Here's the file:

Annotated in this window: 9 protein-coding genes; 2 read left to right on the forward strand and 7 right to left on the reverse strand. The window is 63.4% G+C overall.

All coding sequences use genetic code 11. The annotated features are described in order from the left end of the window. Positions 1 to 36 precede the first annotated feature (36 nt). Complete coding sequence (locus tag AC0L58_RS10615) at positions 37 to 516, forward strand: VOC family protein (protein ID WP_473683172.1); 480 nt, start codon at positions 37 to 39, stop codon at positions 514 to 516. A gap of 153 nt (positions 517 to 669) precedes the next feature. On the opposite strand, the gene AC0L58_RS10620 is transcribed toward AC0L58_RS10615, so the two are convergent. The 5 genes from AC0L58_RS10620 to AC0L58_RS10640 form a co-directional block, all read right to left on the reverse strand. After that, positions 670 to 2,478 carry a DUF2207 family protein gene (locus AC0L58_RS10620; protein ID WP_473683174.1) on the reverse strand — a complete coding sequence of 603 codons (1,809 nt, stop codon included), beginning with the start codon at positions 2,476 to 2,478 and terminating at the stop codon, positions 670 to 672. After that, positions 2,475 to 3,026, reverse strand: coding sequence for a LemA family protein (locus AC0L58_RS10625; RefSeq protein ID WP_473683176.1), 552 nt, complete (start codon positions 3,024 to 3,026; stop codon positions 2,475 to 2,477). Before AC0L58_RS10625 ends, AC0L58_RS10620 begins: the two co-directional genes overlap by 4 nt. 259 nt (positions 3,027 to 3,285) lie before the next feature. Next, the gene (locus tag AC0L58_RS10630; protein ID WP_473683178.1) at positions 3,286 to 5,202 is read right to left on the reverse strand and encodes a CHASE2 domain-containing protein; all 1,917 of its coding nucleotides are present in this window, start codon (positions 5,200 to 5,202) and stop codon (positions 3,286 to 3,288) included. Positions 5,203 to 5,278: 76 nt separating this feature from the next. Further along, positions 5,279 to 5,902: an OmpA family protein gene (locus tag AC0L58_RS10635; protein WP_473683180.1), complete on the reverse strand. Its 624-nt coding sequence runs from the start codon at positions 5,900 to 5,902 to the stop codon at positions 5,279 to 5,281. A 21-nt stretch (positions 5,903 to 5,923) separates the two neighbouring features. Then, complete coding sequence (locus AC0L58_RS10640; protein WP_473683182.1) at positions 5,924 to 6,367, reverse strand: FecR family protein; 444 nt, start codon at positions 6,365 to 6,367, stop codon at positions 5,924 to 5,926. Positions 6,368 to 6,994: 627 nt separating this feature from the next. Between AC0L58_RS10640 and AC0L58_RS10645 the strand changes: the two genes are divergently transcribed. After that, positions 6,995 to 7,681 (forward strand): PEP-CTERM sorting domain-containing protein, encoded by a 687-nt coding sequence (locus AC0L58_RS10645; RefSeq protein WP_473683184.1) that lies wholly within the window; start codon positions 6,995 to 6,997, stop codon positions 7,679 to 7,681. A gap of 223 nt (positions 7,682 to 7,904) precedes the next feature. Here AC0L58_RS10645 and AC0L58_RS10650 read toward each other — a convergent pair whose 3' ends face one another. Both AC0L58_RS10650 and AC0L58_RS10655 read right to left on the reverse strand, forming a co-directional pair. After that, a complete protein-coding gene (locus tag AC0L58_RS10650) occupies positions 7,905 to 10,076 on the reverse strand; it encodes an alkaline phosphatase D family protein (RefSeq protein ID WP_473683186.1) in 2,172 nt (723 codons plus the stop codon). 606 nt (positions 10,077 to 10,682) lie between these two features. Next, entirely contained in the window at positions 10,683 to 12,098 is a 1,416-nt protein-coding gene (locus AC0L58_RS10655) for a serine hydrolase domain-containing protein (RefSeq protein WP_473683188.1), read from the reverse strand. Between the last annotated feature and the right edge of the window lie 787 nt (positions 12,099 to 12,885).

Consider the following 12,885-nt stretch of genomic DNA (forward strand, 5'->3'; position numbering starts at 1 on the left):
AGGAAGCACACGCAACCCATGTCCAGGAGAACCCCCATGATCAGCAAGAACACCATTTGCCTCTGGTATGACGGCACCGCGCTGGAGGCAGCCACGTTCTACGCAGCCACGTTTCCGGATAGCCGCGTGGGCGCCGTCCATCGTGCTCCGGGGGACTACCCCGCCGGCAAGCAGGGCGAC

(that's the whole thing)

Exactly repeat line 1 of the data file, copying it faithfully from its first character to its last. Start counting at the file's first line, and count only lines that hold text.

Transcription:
Annotated in this window: 9 protein-coding genes; 2 read left to right on the forward strand and 7 right to left on the reverse strand. The window is 63.4% G+C overall.